DR. HAR GOBIND KHURANA

DR. H.R. KHURANA ( BIOCHEMIST)
(09.01.1922 – 09.11.2011)

Har Gobind Khorana was born in 09th January 1922 at Raipur a village in Multan, Punjab, India  which is now in Pakistan. His mother Krishna Devi and Father Ganpat Rai Khorana had proud on them when they become an Indian American biochemist in the year 1968 after getting Nobel Prize for Physiology and Medicine . He had shared his research work with Marshall W. Nirenberg and Robert W. Holley to shown the order of nucleotides in nucleic acids of DNA which carry the genetic code of the cell and control the cell’s synthesis of proteins. H.G.Khorana and M.W.Nirenberg were also awarded the Louisa Gross Horwitz Prize from Columbia University in the same year.

He was the youngest of five children. His father was a Patwari, a village agricultural taxation clerk in the British Indian government. In his autobiography, Khorana wrote this summary: “Although poor, my father was dedicated to educating his children and we were practically the only literate family in the village inhabited by about 100 people.” The first four years of his education were provided under a tree, a spot that was, in effect, the only school in the village.  He attended D.A.V. High School in Multan, in West Punjab. Later, he studied at the Punjab University in Lahore, with the assistance of scholarships, where he obtained a bachelor’s degree in 1943  and a Master of Science degree in 1945.

H.G. Khorana lived in British India until 1945, when he moved to England to study organic chemistry at the University of Liverpool on a Government of India Fellowship. He received his PhD in 1948. During a brief period in 1949, he was unable to find a job in his original home area in the Punjab. He returned to England on a fellowship to work with George Wallace Kenner and Alexander R. Todd on peptides and nucleotides. He stayed in Cambridge from 1950 until 1952. He married with  Esther Elizabeth Sibler in 1952. They had met in Switzerland and had three children, Julia Elizabeth, Emily Anne, and Dave Roy.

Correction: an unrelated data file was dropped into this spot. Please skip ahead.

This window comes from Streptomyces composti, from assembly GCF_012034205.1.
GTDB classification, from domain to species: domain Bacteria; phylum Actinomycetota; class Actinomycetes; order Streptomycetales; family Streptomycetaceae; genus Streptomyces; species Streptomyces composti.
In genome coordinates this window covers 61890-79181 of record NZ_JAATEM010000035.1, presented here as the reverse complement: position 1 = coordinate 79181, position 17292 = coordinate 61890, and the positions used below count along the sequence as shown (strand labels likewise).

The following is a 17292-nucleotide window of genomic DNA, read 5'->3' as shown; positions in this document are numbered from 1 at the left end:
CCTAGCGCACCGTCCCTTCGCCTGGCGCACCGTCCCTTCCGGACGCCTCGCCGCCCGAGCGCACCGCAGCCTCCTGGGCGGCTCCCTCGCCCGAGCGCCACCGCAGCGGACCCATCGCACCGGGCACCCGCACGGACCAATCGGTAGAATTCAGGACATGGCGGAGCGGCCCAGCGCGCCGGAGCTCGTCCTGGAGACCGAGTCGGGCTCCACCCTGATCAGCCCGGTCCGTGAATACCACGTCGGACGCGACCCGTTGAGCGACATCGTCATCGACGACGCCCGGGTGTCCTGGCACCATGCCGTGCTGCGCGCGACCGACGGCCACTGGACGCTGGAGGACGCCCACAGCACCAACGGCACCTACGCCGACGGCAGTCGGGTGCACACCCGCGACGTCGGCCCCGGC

In 1960 Khorana accepted a position as co-director of the Institute for Enzyme research at the Institute for Enzyme Research at the University of Wisconsin at Madison. He became a professor of biochemistry in 1962.  His role was  stated as follows: he “made important contributions to this field by building different RNA chains with the help of enzymes. Using these enzymes, he was able to produce proteins. The amino acid sequences of these proteins then solved the rest of the puzzle.”

He got US Citizenship and became a US citizen in 1966. Beginning in 1970, Khorana was the Alfred P. Sloan Professor of Biology and Chemistry at the Massachusetts Institute of Technology and later, a member of the Board of Scientific Governors at The Scripps Research Institute. He retired from MIT in 2007.  He was left this world on 09th November 2011 at Concord, Massachusetts, United States.

9 thoughts on “DR. HAR GOBIND KHURANA”

  1. Dr. Har Govind Khurana was a great Indian scientist of Cytogenetic as will as Biochemist . He was also done good research work in the field of Biochemistry. He got Nobel prize on the invention of Genetic Code in the year 1968 . His biography has been knowledgeable, informative and inspirable to us I like too much inspire from his biography

    Liked by 1 person

  2. Dr. Har Gobind khurana was a great inspirable scientist. His research work on DNA associated with Cytogenetic and biochemistry. His activities invent the genetic code from the DNA which is hereditary carrier of information in the living wing. his invention on Genetic code promote him to receive Nobel prize in the year 1968. He was Indian citizen who later got US citizenship till left from this wonderful world. I proudly admire to be Indian and inspired from his biography. His biography has been highly appreciable, knowledgeable and informative to the man kind. I highly inspired from his biography.

    Liked by 1 person

Leave a Reply

Fill in your details below or click an icon to log in:

WordPress.com Logo

You are commenting using your WordPress.com account. Log Out /  Change )

Google photo

You are commenting using your Google account. Log Out /  Change )

Twitter picture

You are commenting using your Twitter account. Log Out /  Change )

Facebook photo

You are commenting using your Facebook account. Log Out /  Change )

Connecting to %s